Don’t pencil him into the lineup for 2018-2019 just yet, but Quade Green’s Neumann-Goretti High School coach, Carl Arrigale, believes he will be back for next season.
And before you start saying “Well, where would he go?” just wait. We know that Green isn’t projected on 2018 NBA Draft boards and transferring wouldn’t seem to make sense, but this is Kentucky basketball with John Calipari as the head coach. Strange things can happen.
“Listen, he didn’t go to UK because he liked horses and bluegrass,” Arrigale told Kentucky Sports Radio. “Things were tough but he can handle that. It was an adjustment but no play coming in is going to scare him away. No one will break him and he’s not going to run from anything.”
UK will bring in guards Immanuel Quickley and Tyler Herro in the class of 2018. Keldon Johnson is considered a wing and shouldn’t hurt Green’s playing time for next season.
But that may not be it for next season. UK also leads for 2019 guard Ashton Hagans but it appears he will reclassify and play college basketball next season.
“He’s never going to run from anything,” Arrigale said. “I can’t imagine he’s going to come out so I can only assume he will be back from Lexington. I haven’t been able to talk with him but I know he was home last weekend but there was family stuff with Easter. I didn’t get to see him and have a long chat.”
Arrigale was fresh off winning a Pennsylvania state championship last week, something he did a couple times with Green as his point guard.
Green averaged 9.3 points and 2.7 assists per game in his first season in Lexington. Those would be phenominal for a freshmen almost anywhere else, but Green wasn’t considered one of the first three or four options for the Cats last season.
Green missed three games during the SEC play because of a back injury but also suffered an eye injury in December. Arrigale said that Green never was truly able to hit his stride because of injuries.
“I got to watch most of them but if we’re playing or practicing I’ll tape it and watch it back,” Arrigale said. “I thought his freshman year was up-and-down and his role would change. Then he’d have to adjust to a new role. I think the injury really set him back because he was starting to play well.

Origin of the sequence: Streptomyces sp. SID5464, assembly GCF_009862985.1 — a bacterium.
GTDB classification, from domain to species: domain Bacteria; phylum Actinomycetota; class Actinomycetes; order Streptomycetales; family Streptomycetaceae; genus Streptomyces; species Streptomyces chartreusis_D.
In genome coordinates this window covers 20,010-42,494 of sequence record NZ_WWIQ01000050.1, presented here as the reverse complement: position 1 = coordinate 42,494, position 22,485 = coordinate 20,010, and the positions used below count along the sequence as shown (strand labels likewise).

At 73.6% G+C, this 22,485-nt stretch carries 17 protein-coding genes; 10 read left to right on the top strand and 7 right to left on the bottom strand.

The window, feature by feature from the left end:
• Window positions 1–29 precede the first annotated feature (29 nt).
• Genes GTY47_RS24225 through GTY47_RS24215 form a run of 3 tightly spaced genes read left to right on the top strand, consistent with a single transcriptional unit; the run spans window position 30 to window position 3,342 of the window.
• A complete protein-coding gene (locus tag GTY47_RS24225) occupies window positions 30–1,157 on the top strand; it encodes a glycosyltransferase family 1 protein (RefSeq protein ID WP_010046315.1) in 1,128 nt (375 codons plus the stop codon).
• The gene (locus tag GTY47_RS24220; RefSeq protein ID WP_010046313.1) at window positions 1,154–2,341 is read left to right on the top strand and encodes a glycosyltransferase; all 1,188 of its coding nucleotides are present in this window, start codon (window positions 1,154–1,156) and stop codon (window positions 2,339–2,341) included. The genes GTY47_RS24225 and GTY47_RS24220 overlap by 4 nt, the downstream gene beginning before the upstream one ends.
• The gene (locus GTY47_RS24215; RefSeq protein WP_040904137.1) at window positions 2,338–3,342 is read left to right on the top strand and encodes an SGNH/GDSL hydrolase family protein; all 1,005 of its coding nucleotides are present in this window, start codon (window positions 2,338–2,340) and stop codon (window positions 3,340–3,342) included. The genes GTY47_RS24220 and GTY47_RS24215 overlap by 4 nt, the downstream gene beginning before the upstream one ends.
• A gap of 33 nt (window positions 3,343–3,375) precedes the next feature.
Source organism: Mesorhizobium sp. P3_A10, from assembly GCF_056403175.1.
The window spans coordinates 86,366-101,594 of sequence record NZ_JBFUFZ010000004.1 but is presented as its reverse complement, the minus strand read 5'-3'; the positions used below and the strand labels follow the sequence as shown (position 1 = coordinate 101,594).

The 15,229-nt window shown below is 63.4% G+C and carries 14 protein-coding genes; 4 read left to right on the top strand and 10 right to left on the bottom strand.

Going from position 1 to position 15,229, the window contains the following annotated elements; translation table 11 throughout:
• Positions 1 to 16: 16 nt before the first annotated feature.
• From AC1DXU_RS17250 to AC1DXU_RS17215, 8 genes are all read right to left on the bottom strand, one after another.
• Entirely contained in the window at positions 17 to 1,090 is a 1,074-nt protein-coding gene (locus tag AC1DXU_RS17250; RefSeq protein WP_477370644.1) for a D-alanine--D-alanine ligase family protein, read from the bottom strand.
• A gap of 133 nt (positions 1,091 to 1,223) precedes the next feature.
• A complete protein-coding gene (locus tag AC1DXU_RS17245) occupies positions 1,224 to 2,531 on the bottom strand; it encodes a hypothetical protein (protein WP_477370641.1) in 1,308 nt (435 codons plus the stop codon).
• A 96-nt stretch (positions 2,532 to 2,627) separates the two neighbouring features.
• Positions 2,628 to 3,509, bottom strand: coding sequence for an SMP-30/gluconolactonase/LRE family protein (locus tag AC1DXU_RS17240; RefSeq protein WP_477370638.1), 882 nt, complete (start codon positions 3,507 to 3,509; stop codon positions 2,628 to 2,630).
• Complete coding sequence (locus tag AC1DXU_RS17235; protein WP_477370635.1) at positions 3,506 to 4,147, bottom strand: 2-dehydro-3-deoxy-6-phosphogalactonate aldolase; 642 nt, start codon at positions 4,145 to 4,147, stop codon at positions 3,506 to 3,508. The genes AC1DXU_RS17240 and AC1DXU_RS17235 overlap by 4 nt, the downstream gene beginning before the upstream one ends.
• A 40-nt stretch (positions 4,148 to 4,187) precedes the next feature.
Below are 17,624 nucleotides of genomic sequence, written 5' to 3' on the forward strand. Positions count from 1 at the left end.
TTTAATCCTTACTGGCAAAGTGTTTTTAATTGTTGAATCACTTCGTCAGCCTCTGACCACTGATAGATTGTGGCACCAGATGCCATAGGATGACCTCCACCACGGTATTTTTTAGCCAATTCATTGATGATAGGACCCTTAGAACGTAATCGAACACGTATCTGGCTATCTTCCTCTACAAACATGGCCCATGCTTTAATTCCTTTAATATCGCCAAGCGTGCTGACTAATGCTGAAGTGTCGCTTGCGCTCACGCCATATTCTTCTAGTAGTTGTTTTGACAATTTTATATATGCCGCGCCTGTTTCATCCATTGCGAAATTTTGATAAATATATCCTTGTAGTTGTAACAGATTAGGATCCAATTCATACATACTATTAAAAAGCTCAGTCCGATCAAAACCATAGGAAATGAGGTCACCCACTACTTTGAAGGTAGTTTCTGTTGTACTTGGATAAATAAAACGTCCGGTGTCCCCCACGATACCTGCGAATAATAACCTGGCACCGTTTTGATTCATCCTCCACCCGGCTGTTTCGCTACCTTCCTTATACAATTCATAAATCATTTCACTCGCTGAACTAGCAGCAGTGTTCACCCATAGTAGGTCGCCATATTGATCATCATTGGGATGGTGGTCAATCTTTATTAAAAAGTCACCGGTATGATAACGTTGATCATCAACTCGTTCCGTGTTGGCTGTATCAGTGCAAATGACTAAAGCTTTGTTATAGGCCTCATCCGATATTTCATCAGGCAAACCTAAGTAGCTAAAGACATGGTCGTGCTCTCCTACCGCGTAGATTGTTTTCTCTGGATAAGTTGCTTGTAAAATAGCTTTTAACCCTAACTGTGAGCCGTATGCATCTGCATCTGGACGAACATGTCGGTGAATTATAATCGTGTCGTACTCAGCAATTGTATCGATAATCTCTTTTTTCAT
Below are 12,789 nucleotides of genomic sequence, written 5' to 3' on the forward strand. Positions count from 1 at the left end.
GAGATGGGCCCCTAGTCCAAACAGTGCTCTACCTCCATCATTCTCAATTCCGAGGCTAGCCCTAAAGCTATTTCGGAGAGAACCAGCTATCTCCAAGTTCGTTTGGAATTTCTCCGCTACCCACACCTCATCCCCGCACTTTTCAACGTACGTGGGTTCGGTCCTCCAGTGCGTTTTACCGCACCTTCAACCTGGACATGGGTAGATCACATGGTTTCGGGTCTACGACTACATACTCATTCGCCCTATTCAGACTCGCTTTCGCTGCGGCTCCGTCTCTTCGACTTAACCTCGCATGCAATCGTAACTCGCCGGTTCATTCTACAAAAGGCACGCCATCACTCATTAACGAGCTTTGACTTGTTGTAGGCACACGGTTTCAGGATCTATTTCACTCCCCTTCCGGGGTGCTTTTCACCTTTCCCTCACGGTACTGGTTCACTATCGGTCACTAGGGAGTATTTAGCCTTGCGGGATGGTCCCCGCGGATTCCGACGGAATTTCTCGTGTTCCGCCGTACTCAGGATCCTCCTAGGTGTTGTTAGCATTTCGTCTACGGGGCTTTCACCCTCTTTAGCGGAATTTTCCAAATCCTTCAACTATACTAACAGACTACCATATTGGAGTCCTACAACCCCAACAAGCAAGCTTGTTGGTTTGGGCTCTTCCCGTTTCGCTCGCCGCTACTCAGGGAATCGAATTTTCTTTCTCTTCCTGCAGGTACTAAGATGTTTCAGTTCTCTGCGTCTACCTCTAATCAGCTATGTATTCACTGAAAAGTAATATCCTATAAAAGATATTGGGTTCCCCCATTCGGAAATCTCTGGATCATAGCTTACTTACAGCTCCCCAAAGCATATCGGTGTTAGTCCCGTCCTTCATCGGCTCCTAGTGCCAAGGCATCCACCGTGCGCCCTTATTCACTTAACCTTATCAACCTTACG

“That’s when Shai started to take over. Quade came back and he had a new role.”
Many expected Green to be the starter and Shai Gilgeous-Alexander to be the multiyear player, but as SGA continued to star Green took a step to the side.
“The team was so inconsistent,” Arrigale said. “I wasn’t on the staff so I have no idea what was going on but I’m sure it was frustrating at times. It seemed like things kept happening with injuries and it was a revolving door of guys stepping up and going down with rotations and combinations.
“I haven’t spoken with Quade about the season, not personally, but I think he did a solid job adjusting to different roles. He was pretty good but he still has ways to go. He was averaging double-figures most of the year on a young team that struggled at times and played really well at times. I really thought they were playing well enough at the end to make a serious run.”
The serious run was overly serious. UK lost in the Sweet 16 for the first time under Calipari and the upset to Kansas State denied UK a chance at another Final Four.
Green’s specialty towards the end of the season was his three-point shooting. He shot nearly 38 percent from deep and was on of UK’s most consistent shooters last season.
Sadly for the Cats his last three-point shot was way off. Late in the game against Kansas State with the Cats down two Green forced a deep three that was nowhere close.
“I knew he was going to take it,” Arrigale said. “It was such a weird game. There we no easy baskets. I saw the look in Quade’s face. He made a few early shots and I thought that he could win the game for UK because I’ve seen him in those spots. It just seemed like when the game went on he lost his focus a little bit.”
And that last possession may speak to Green’s overall season at UK.
“At times Quade just didn’t look as sure of himself,” Arrigale said. “When he was free and confident he played a lot better. At times he looked overconfident where things got in the way but I’d rather have a kid like that than one that’s afraid of everything. There were times he just looked like he was trying too hard to please. There would be times he would have a great first half but only shoot one or two in the second half. I don’t know if that was by design, if that’s on Quade or just the way UK wanted play.
Arrigale doesn’t imagine a scenario where Green isn’t back in Lexington next season. The draft may be a year or two away and Arrigale said there’s no indication Green would want to transfer.
Even if there were transfer rumblings (there aren’t), Arrigale couldn’t imagine Green sitting out a year and doing nothing but practicing.
And a sophomore Green is exactly what UK will need next season. As intriguing as other freshmen guards may be, none will have Green’s experience and him and Tyler Herro will battle for the best outside shooter on next year’s team.
“Oh, Quade had a blast,” Arrigale said speaking about Green’s first year. “He loved the guys and the coaching. Just as his old coach I just thought there was more he could give the team but he has to deal with what his coaches want him to do. I’m not criticizing anybody. I’m not at practice and I hate guys that do that stuff. I just don’t think he took enough shots when his role changed.”